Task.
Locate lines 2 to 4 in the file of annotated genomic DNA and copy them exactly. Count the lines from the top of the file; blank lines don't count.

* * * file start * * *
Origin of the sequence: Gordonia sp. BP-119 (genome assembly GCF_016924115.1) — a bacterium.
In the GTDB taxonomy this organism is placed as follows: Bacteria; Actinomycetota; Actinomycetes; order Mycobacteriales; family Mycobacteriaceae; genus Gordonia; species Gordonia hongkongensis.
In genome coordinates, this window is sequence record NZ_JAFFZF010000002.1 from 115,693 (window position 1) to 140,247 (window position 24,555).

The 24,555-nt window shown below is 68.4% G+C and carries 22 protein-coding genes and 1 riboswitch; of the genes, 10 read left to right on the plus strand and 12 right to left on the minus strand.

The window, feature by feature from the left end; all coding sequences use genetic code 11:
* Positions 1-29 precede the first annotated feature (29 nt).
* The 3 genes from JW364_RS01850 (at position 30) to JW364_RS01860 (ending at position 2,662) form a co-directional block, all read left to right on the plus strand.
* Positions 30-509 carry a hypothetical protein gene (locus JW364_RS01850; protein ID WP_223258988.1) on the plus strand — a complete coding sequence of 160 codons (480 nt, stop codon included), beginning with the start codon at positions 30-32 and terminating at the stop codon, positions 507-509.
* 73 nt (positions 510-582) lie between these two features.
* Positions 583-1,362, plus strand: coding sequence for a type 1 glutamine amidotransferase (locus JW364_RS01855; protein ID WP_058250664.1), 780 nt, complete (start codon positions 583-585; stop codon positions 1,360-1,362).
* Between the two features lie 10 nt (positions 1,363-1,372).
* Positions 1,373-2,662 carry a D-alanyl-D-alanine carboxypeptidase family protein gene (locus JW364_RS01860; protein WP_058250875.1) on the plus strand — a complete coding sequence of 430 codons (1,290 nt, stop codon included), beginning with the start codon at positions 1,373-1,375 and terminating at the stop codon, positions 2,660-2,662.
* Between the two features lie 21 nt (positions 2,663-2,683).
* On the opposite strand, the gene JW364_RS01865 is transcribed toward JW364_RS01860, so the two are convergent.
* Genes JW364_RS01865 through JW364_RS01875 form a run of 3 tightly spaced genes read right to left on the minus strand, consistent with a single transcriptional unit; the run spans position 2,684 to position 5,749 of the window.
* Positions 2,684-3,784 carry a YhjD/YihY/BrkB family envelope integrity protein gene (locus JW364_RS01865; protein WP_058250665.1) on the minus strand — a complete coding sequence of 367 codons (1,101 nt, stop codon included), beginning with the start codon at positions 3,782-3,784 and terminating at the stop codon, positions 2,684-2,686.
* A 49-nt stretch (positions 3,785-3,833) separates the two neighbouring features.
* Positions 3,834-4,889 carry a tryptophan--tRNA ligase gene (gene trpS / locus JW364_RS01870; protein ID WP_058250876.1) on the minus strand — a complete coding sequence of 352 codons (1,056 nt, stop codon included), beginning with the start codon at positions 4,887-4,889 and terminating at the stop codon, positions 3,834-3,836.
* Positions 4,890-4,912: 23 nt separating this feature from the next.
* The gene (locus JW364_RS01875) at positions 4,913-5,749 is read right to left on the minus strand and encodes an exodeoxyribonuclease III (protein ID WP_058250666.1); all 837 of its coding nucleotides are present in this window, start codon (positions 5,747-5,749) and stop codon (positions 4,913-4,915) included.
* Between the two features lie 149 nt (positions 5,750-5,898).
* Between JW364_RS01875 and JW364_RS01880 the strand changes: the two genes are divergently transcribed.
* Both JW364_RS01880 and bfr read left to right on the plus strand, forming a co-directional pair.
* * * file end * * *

In the GTDB taxonomy this organism is placed as follows: Bacteria; Actinomycetota; Actinomycetes; order Mycobacteriales; family Mycobacteriaceae; genus Gordonia; species Gordonia hongkongensis.
In genome coordinates, this window is sequence record NZ_JAFFZF010000002.1 from 115,693 (window position 1) to 140,247 (window position 24,555).

The 24,555-nt window shown below is 68.4% G+C and carries 22 protein-coding genes and 1 riboswitch; of the genes, 10 read left to right on the plus strand and 12 right to left on the minus strand.